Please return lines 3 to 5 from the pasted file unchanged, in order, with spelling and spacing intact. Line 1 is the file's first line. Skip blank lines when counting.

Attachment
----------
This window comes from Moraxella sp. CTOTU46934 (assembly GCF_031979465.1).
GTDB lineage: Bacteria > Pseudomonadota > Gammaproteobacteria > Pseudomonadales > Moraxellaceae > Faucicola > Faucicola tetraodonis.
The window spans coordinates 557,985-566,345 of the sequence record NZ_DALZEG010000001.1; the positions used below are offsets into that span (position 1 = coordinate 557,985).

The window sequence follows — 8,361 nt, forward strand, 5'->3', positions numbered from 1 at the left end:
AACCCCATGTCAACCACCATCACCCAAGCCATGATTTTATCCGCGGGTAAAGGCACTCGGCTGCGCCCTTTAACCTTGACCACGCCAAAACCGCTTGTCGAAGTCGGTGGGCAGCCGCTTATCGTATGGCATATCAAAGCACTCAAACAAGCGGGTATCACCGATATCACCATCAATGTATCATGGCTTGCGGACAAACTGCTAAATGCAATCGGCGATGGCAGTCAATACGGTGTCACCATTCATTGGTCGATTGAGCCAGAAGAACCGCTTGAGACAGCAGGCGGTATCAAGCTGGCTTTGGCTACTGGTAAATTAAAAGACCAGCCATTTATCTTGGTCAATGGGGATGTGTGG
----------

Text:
The window spans coordinates 557,985-566,345 of the sequence record NZ_DALZEG010000001.1; the positions used below are offsets into that span (position 1 = coordinate 557,985).

The window sequence follows — 8,361 nt, forward strand, 5'->3', positions numbered from 1 at the left end:
AACCCCATGTCAACCACCATCACCCAAGCCATGATTTTATCCGCGGGTAAAGGCACTCGGCTGCGCCCTTTAACCTTGACCACGCCAAAACCGCTTGTCGAAGTCGGTGGGCAGCCGCTTATCGTATGGCATATCAAAGCACTCAAACAAGCGGGTATCACCGATATCACCATCAATGTATCATGGCTTGCGGACAAACTGCTAAATGCAATCGGCGATGGCAGTCAATACGGTGTCACCATTCATTGGTCGATTGAGCCAGAAGAACCGCTTGAGACAGCAGGCGGTATCAAGCTGGCTTTGGCTACTGGTAAATTAAAAGACCAGCCATTTATCTTGGTCAATGGGGATGTGTGG